Picture Us in the Light, published just over a year ago, is one of YA’s most down-to-earth and honest storylines thus far. Gilbert brings together shattering occurrences with the small moments of merriment, joining together two of our center emotions into a heart wrenching and, slowly, heartwarming book.

     So, as we are, picture us enchanted by Gilbert’s authentic and profound capability for storytelling.

—Keira D.

Picture Us in the Light by Kelly Loy Gilbert is available for checkout from the Mission Viejo Library

Carry On by Rainbow Rowell

Simon Snow: the Chosen One, the greatest Mage the world has seen, and possessor of an exceeding amount of magic. Who would expect a boy of such prestige to be an orphan? Simon is told time and time again that those with magic flowing through their veins don’t give up their children–magic simply isn’t dispensable. So why is Simon Snow, legatee of such a copious amount of magical power, a foundling?

At the age of eleven, Simon is taken from the care home he’d been dwelling at by the Mage, a powerful and esteemed man who holds the position of headmaster at Watford, a school for people who possess magical blood. As Simon is the only orphaned student, the Mage cares for him, and makes sure that every September, after a summer spent at a care home, Simon gets safely to Watford.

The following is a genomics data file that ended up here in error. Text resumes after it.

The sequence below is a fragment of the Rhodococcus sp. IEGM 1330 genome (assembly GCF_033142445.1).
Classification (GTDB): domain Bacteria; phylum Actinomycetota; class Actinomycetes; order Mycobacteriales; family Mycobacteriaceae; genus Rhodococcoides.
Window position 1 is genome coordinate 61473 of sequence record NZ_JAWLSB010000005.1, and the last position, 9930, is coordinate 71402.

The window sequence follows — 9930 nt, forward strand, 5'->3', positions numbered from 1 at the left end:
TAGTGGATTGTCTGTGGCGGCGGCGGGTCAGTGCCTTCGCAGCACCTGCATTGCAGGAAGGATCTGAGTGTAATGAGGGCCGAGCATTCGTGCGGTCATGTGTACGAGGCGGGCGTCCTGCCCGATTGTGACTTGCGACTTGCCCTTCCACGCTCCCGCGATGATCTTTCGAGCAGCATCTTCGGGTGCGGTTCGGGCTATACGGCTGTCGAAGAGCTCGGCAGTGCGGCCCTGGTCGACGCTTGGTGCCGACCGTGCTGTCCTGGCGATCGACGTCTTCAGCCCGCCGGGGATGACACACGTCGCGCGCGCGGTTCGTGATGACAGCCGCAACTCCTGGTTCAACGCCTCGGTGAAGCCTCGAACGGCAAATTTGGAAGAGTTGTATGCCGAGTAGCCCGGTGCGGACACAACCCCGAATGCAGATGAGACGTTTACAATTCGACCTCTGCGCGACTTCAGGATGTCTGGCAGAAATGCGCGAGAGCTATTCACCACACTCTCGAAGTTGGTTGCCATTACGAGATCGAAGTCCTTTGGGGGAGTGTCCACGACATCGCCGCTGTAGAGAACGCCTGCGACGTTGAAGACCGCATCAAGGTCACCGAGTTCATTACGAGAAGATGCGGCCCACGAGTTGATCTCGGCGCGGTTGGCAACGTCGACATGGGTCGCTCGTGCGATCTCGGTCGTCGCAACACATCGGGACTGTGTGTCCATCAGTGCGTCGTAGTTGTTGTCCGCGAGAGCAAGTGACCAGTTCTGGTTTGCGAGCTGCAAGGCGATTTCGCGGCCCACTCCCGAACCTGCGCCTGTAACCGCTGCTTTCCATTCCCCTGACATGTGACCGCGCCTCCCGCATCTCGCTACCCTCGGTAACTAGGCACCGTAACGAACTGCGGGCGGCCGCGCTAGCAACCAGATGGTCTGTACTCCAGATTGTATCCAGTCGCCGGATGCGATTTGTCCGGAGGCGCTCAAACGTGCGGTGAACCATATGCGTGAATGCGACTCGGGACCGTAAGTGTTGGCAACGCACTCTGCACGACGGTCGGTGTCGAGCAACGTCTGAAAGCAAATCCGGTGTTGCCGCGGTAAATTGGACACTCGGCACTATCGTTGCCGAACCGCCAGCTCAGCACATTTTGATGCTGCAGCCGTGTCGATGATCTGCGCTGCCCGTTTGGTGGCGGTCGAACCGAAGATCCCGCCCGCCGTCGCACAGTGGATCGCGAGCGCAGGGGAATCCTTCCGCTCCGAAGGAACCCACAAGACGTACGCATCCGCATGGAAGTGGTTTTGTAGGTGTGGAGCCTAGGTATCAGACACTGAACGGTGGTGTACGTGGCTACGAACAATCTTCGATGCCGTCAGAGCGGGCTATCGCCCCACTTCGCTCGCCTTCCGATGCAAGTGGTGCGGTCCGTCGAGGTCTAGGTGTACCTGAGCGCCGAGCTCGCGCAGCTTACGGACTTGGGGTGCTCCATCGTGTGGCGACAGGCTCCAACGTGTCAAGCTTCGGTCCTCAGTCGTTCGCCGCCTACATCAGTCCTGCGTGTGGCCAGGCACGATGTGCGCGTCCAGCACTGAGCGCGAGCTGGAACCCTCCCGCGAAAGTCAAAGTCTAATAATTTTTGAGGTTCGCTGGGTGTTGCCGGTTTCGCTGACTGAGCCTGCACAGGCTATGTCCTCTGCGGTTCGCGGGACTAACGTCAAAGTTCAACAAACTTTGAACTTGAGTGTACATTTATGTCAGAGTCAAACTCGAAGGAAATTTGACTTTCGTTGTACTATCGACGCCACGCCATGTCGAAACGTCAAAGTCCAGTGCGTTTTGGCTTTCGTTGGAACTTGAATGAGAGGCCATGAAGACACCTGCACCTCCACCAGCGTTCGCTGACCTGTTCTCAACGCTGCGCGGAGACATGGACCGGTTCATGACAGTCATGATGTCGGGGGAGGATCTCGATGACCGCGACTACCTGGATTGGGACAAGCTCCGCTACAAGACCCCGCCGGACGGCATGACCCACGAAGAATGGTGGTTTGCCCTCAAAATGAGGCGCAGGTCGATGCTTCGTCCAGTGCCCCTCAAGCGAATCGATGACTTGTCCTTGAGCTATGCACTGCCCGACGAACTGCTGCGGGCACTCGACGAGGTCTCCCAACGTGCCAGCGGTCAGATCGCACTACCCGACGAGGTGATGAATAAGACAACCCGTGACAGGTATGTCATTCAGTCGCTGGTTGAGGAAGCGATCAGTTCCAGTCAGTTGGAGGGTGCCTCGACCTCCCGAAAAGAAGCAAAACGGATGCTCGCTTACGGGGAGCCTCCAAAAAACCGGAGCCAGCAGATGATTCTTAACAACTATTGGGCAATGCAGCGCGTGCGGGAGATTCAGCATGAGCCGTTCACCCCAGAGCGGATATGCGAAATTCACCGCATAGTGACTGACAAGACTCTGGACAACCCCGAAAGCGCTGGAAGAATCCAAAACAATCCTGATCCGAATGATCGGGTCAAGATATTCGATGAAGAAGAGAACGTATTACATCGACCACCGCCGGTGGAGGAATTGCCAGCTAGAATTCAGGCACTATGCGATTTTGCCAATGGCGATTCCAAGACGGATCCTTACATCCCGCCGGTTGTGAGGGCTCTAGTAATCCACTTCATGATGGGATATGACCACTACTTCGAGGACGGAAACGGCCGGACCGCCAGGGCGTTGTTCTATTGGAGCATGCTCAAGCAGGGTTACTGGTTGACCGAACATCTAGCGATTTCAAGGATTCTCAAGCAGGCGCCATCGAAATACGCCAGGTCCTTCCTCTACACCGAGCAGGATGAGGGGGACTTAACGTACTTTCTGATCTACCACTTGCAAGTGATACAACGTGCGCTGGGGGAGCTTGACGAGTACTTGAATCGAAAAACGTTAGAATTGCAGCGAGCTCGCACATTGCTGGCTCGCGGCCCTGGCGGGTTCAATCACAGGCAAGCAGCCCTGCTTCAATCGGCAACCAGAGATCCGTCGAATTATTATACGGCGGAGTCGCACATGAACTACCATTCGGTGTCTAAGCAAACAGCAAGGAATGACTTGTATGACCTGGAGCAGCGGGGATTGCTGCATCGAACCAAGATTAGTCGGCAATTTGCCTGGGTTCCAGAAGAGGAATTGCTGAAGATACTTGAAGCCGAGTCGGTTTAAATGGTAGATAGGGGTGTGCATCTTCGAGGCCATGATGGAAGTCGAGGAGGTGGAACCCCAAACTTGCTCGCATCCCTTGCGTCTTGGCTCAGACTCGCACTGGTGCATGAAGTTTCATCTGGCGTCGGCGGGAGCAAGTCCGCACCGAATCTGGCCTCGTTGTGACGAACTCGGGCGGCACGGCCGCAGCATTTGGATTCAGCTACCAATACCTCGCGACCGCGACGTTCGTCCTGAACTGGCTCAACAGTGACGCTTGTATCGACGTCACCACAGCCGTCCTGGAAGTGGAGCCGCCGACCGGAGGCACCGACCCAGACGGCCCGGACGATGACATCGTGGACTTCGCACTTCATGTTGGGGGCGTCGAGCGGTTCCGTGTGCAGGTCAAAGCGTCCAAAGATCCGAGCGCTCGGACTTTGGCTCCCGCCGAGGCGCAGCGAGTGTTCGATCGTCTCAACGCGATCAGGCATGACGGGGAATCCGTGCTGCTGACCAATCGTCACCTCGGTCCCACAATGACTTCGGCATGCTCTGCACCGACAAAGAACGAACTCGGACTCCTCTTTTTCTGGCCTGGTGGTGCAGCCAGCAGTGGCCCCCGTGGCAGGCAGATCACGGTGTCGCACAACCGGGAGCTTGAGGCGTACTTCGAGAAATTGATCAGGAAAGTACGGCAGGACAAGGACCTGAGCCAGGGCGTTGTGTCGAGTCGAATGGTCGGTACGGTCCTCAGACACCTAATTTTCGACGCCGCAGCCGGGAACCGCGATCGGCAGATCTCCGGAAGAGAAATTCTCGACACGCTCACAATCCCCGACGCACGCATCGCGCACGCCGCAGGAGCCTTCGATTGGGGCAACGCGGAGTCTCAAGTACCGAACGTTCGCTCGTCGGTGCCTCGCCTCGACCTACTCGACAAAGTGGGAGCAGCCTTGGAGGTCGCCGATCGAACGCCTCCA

In Carry On, Simon is entering his eighth and final year at Watford, which proves to be quite tumultuous. The year starts off ordinarily enough. Simon strategizes with his best friend, Penelope Bunce, about how to best defeat the Insidious Humdrum, an absurd yet aggravatingly quick-witted and bothersome creature who has seemingly atrocious intentions. He had, in previous years, made multiple attempts at castigating the magical world and Simon Snow in particular.

Simon, Penny (Penelope), and Agatha (Simon’s girlfriend) continue to speculate upon the different threats and issues that the Humdrum’s actions have caused, but their efforts thus far have led them nowhere. After an unsettling encounter with a departed soul, Simon ends up forging a shaky, yet advantageous truce with his roommate, Tyrannus Basilton Grimm-Pitch, a bitter and austere boy who has done nothing but provoke and nag Simon at every chance he gets. However, despite the facade of icy forbiddingness he puts forward, Basil may have trouble keeping his true feelings for Simon in check.